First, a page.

Thursday after the First Sunday after Christmas
Scripture: St. Luke 2:21 (NKJV)
21 And when eight days were completed for the circumcision of the Child, His name was called JESUS, the name given by the angel before He was conceived in the womb.
Circumcision identified the root cause of mankind’s dilemma. It’s not that we have certain sins we need to “prune off the tree.” It’s the tree itself—its root—its origin that is corrupt. And so, by commanding that 8-day-old boys be circumcised, God emphasized that His concern isn’t just with sins we commit, but the inherent, sinful nature of our condition—which is present even before it manifests itself in outward acts. And so, circumcision points to the helplessness of the Old Adam: the plague of original sin.
But why Jesus? Why did He have to be circumcised? Surely He didn’t need to be reminded of His sinful nature! Conceived by the Holy Spirit and born of the Virgin Mary, He had no sin, nor any sinful condition that needed to be marked. So why did God allow His infant Son to be carried off to the temple and be permanently labeled like all other Israelite males? It would be this: the rite of circumcision was to begin Jesus’ work of identification and substitution.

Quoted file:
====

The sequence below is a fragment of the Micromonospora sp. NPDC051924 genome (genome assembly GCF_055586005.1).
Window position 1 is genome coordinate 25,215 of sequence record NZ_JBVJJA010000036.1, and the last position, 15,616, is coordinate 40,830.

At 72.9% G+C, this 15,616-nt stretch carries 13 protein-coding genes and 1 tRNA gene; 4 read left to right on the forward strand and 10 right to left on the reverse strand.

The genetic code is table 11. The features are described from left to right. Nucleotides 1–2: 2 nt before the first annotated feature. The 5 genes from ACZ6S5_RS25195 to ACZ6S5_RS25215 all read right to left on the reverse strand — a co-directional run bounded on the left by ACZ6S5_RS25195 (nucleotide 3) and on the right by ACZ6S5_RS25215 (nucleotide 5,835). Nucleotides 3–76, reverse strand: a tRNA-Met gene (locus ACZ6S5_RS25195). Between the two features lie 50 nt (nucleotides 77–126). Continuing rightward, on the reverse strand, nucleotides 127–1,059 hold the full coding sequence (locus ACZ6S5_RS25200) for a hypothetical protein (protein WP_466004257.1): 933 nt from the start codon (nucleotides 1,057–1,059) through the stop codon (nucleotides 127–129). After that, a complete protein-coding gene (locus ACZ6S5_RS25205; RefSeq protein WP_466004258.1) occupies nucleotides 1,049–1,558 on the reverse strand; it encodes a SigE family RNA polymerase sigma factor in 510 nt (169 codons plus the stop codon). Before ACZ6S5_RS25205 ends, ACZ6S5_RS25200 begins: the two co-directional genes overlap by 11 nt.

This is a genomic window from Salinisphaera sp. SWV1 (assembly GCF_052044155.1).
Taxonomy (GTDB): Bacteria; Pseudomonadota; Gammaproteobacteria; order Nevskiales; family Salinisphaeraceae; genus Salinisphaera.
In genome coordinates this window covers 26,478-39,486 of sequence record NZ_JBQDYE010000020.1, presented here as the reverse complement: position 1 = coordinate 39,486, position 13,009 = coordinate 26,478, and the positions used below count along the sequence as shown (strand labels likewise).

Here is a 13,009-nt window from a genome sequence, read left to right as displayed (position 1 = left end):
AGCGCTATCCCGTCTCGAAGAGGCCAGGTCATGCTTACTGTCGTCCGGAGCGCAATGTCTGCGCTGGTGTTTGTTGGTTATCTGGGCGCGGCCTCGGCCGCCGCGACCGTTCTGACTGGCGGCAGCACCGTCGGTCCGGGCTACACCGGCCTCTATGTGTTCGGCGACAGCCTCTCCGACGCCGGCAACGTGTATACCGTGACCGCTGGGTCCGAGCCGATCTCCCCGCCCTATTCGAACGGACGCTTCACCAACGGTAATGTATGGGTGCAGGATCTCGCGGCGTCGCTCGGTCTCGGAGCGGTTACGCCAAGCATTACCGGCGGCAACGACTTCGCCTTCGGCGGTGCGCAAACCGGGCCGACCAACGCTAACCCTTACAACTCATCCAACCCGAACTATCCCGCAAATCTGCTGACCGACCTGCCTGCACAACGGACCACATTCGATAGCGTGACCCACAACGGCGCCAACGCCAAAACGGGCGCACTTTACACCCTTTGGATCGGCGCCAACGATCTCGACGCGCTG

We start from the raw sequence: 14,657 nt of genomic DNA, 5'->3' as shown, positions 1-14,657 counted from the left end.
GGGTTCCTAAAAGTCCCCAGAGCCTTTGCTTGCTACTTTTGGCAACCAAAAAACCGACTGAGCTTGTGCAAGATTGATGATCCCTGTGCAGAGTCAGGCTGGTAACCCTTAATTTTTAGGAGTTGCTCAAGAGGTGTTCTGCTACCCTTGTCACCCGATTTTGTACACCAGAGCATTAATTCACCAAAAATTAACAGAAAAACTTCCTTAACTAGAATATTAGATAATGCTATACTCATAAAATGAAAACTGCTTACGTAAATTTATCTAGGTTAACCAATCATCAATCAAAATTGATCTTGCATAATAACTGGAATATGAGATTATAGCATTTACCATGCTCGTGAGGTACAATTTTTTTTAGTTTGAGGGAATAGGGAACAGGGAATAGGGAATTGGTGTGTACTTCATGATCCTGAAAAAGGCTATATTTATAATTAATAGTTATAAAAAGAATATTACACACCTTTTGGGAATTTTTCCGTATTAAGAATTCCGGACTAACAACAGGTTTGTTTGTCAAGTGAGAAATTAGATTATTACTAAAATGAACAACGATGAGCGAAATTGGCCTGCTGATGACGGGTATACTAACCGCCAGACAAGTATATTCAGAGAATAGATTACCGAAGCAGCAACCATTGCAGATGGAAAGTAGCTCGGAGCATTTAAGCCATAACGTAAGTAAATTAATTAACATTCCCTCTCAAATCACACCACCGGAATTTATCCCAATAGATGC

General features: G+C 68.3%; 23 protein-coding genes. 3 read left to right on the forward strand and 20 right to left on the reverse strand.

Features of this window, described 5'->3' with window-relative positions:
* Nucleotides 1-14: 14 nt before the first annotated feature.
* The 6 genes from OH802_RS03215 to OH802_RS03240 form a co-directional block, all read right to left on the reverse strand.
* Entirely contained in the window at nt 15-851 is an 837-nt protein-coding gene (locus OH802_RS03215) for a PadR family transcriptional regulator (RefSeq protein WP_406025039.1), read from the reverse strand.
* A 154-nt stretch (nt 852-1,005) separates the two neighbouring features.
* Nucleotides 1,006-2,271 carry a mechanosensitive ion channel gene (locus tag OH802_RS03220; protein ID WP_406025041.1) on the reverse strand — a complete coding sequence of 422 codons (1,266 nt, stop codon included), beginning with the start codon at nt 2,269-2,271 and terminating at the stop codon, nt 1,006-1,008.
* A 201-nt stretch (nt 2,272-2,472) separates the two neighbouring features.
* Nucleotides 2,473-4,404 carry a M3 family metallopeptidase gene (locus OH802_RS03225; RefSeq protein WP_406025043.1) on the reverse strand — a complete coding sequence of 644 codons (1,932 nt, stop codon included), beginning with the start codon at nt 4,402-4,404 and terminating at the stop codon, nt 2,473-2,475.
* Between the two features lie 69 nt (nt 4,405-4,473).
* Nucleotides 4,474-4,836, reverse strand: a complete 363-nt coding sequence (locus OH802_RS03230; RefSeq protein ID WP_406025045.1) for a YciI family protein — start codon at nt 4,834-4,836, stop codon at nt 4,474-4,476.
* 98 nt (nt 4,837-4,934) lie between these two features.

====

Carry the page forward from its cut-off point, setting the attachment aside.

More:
Jesus not only identified Himself with Abraham and his descendants. He not only solidified His claim as a fully obedient man of Israel, but He became the replacement for all humanity. He put Himself in the place of all sinners everywhere to make atonement by the shedding of His blood. Only through such action can forgiveness be won. By His bleeding, Jesus declares you to be His own, giving you the right to be called a “son or daughter of God.” By such blood He has brought you from the darkness of sin into the light of His own family.